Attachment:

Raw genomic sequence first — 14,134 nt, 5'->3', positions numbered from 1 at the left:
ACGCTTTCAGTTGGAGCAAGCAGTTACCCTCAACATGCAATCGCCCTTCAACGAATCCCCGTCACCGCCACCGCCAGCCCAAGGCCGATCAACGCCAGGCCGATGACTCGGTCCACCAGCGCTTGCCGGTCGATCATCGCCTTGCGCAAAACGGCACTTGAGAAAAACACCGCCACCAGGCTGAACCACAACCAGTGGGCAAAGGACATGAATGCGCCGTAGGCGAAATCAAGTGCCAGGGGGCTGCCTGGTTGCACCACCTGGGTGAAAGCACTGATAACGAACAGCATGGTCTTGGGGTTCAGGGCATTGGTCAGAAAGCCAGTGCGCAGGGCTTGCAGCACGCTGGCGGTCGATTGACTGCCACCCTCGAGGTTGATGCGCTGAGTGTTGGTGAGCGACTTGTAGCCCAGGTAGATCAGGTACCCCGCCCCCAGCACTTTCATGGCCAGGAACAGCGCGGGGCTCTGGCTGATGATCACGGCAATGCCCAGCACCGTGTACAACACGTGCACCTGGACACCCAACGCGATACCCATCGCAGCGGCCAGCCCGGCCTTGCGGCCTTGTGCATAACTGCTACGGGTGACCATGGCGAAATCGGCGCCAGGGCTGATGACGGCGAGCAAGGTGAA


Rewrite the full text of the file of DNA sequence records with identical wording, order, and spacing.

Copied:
Raw genomic sequence first — 14,134 nt, 5'->3', positions numbered from 1 at the left:
ACGCTTTCAGTTGGAGCAAGCAGTTACCCTCAACATGCAATCGCCCTTCAACGAATCCCCGTCACCGCCACCGCCAGCCCAAGGCCGATCAACGCCAGGCCGATGACTCGGTCCACCAGCGCTTGCCGGTCGATCATCGCCTTGCGCAAAACGGCACTTGAGAAAAACACCGCCACCAGGCTGAACCACAACCAGTGGGCAAAGGACATGAATGCGCCGTAGGCGAAATCAAGTGCCAGGGGGCTGCCTGGTTGCACCACCTGGGTGAAAGCACTGATAACGAACAGCATGGTCTTGGGGTTCAGGGCATTGGTCAGAAAGCCAGTGCGCAGGGCTTGCAGCACGCTGGCGGTCGATTGACTGCCACCCTCGAGGTTGATGCGCTGAGTGTTGGTGAGCGACTTGTAGCCCAGGTAGATCAGGTACCCCGCCCCCAGCACTTTCATGGCCAGGAACAGCGCGGGGCTCTGGCTGATGATCACGGCAATGCCCAGCACCGTGTACAACACGTGCACCTGGACACCCAACGCGATACCCATCGCAGCGGCCAGCCCGGCCTTGCGGCCTTGTGCATAACTGCTACGGGTGACCATGGCGAAATCGGCGCCAGGGCTGATGACGGCGAGCAAGGTGAA